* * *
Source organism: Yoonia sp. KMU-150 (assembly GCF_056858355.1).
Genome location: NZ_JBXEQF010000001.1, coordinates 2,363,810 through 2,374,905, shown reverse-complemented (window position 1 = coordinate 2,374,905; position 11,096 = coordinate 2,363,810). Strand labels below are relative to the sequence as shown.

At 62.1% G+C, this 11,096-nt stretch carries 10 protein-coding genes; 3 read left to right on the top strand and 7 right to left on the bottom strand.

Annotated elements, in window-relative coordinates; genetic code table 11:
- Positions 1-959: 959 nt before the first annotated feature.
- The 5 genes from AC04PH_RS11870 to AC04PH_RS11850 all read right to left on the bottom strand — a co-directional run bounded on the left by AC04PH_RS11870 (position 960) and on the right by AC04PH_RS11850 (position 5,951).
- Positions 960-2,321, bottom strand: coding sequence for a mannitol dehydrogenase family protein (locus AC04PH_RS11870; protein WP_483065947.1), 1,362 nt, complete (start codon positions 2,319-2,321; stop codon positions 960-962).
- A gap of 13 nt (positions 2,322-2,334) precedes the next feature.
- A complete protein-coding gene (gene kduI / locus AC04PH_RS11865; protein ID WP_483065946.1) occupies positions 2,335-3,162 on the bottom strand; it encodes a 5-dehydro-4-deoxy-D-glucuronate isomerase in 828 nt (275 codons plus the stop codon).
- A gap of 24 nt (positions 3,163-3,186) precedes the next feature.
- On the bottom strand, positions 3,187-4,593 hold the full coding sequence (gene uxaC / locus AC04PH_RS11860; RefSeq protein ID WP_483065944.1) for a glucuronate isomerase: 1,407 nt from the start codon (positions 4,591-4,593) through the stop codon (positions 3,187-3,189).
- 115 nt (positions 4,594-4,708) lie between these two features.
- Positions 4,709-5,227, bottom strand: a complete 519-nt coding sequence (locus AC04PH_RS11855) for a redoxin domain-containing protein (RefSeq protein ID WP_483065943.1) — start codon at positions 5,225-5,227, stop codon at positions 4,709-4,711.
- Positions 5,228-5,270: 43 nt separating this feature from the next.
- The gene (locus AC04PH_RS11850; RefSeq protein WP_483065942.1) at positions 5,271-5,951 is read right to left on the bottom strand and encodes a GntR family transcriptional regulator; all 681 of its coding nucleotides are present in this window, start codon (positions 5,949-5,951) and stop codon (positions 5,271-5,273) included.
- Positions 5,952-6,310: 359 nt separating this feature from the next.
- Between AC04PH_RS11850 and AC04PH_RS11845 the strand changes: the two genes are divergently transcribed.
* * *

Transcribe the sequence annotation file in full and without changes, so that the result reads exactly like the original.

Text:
Source organism: Yoonia sp. KMU-150 (assembly GCF_056858355.1).
Genome location: NZ_JBXEQF010000001.1, coordinates 2,363,810 through 2,374,905, shown reverse-complemented (window position 1 = coordinate 2,374,905; position 11,096 = coordinate 2,363,810). Strand labels below are relative to the sequence as shown.

At 62.1% G+C, this 11,096-nt stretch carries 10 protein-coding genes; 3 read left to right on the top strand and 7 right to left on the bottom strand.

Annotated elements, in window-relative coordinates; genetic code table 11:
- Positions 1-959: 959 nt before the first annotated feature.
- The 5 genes from AC04PH_RS11870 to AC04PH_RS11850 all read right to left on the bottom strand — a co-directional run bounded on the left by AC04PH_RS11870 (position 960) and on the right by AC04PH_RS11850 (position 5,951).
- Positions 960-2,321, bottom strand: coding sequence for a mannitol dehydrogenase family protein (locus AC04PH_RS11870; protein WP_483065947.1), 1,362 nt, complete (start codon positions 2,319-2,321; stop codon positions 960-962).
- A gap of 13 nt (positions 2,322-2,334) precedes the next feature.
- A complete protein-coding gene (gene kduI / locus AC04PH_RS11865; protein ID WP_483065946.1) occupies positions 2,335-3,162 on the bottom strand; it encodes a 5-dehydro-4-deoxy-D-glucuronate isomerase in 828 nt (275 codons plus the stop codon).
- A gap of 24 nt (positions 3,163-3,186) precedes the next feature.
- On the bottom strand, positions 3,187-4,593 hold the full coding sequence (gene uxaC / locus AC04PH_RS11860; RefSeq protein ID WP_483065944.1) for a glucuronate isomerase: 1,407 nt from the start codon (positions 4,591-4,593) through the stop codon (positions 3,187-3,189).
- 115 nt (positions 4,594-4,708) lie between these two features.
- Positions 4,709-5,227, bottom strand: a complete 519-nt coding sequence (locus AC04PH_RS11855) for a redoxin domain-containing protein (RefSeq protein ID WP_483065943.1) — start codon at positions 5,225-5,227, stop codon at positions 4,709-4,711.
- Positions 5,228-5,270: 43 nt separating this feature from the next.
- The gene (locus AC04PH_RS11850; RefSeq protein WP_483065942.1) at positions 5,271-5,951 is read right to left on the bottom strand and encodes a GntR family transcriptional regulator; all 681 of its coding nucleotides are present in this window, start codon (positions 5,949-5,951) and stop codon (positions 5,271-5,273) included.
- Positions 5,952-6,310: 359 nt separating this feature from the next.
- Between AC04PH_RS11850 and AC04PH_RS11845 the strand changes: the two genes are divergently transcribed.